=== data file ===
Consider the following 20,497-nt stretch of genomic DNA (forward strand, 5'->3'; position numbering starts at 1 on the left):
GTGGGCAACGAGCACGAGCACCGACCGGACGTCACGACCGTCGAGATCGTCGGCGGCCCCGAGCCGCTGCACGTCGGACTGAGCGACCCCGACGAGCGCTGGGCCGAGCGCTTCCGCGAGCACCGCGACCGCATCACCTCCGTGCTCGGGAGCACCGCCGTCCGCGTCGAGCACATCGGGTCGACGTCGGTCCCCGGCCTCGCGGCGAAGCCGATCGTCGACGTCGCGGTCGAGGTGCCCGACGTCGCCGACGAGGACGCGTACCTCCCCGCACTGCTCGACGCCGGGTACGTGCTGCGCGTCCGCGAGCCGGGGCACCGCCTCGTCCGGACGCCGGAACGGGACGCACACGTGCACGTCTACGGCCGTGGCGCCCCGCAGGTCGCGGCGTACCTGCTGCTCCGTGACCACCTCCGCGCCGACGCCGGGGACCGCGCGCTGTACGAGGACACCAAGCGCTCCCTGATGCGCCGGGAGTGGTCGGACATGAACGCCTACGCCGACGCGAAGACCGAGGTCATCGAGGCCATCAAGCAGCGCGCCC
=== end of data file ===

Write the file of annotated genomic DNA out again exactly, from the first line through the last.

Consider the following 20,497-nt stretch of genomic DNA (forward strand, 5'->3'; position numbering starts at 1 on the left):
GTGGGCAACGAGCACGAGCACCGACCGGACGTCACGACCGTCGAGATCGTCGGCGGCCCCGAGCCGCTGCACGTCGGACTGAGCGACCCCGACGAGCGCTGGGCCGAGCGCTTCCGCGAGCACCGCGACCGCATCACCTCCGTGCTCGGGAGCACCGCCGTCCGCGTCGAGCACATCGGGTCGACGTCGGTCCCCGGCCTCGCGGCGAAGCCGATCGTCGACGTCGCGGTCGAGGTGCCCGACGTCGCCGACGAGGACGCGTACCTCCCCGCACTGCTCGACGCCGGGTACGTGCTGCGCGTCCGCGAGCCGGGGCACCGCCTCGTCCGGACGCCGGAACGGGACGCACACGTGCACGTCTACGGCCGTGGCGCCCCGCAGGTCGCGGCGTACCTGCTGCTCCGTGACCACCTCCGCGCCGACGCCGGGGACCGCGCGCTGTACGAGGACACCAAGCGCTCCCTGATGCGCCGGGAGTGGTCGGACATGAACGCCTACGCCGACGCGAAGACCGAGGTCATCGAGGCCATCAAGCAGCGCGCCC